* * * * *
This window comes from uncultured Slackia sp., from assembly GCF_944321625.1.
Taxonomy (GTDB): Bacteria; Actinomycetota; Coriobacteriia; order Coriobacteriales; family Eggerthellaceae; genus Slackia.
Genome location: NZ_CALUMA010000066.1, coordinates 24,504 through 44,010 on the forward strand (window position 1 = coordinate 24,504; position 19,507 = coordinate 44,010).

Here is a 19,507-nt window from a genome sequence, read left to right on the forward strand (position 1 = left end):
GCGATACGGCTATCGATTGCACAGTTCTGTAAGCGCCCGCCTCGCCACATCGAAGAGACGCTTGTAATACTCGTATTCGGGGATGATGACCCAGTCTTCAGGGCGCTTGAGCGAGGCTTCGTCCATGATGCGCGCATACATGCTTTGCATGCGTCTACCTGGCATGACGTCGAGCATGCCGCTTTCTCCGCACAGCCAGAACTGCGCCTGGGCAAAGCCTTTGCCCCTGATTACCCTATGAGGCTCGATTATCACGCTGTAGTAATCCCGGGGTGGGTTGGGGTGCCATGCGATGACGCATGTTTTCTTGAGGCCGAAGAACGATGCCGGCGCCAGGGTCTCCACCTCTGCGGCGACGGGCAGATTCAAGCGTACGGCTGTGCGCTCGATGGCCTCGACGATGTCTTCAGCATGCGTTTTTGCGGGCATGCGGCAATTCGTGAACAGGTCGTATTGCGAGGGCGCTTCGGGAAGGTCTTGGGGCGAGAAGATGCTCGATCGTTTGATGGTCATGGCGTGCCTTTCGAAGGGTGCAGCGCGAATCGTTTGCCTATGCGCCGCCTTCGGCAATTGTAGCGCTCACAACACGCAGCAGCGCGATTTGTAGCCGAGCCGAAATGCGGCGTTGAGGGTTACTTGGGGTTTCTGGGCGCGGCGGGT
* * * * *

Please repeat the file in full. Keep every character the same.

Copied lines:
This window comes from uncultured Slackia sp., from assembly GCF_944321625.1.
Taxonomy (GTDB): Bacteria; Actinomycetota; Coriobacteriia; order Coriobacteriales; family Eggerthellaceae; genus Slackia.
Genome location: NZ_CALUMA010000066.1, coordinates 24,504 through 44,010 on the forward strand (window position 1 = coordinate 24,504; position 19,507 = coordinate 44,010).

Here is a 19,507-nt window from a genome sequence, read left to right on the forward strand (position 1 = left end):
GCGATACGGCTATCGATTGCACAGTTCTGTAAGCGCCCGCCTCGCCACATCGAAGAGACGCTTGTAATACTCGTATTCGGGGATGATGACCCAGTCTTCAGGGCGCTTGAGCGAGGCTTCGTCCATGATGCGCGCATACATGCTTTGCATGCGTCTACCTGGCATGACGTCGAGCATGCCGCTTTCTCCGCACAGCCAGAACTGCGCCTGGGCAAAGCCTTTGCCCCTGATTACCCTATGAGGCTCGATTATCACGCTGTAGTAATCCCGGGGTGGGTTGGGGTGCCATGCGATGACGCATGTTTTCTTGAGGCCGAAGAACGATGCCGGCGCCAGGGTCTCCACCTCTGCGGCGACGGGCAGATTCAAGCGTACGGCTGTGCGCTCGATGGCCTCGACGATGTCTTCAGCATGCGTTTTTGCGGGCATGCGGCAATTCGTGAACAGGTCGTATTGCGAGGGCGCTTCGGGAAGGTCTTGGGGCGAGAAGATGCTCGATCGTTTGATGGTCATGGCGTGCCTTTCGAAGGGTGCAGCGCGAATCGTTTGCCTATGCGCCGCCTTCGGCAATTGTAGCGCTCACAACACGCAGCAGCGCGATTTGTAGCCGAGCCGAAATGCGGCGTTGAGGGTTACTTGGGGTTTCTGGGCGCGGCGGGT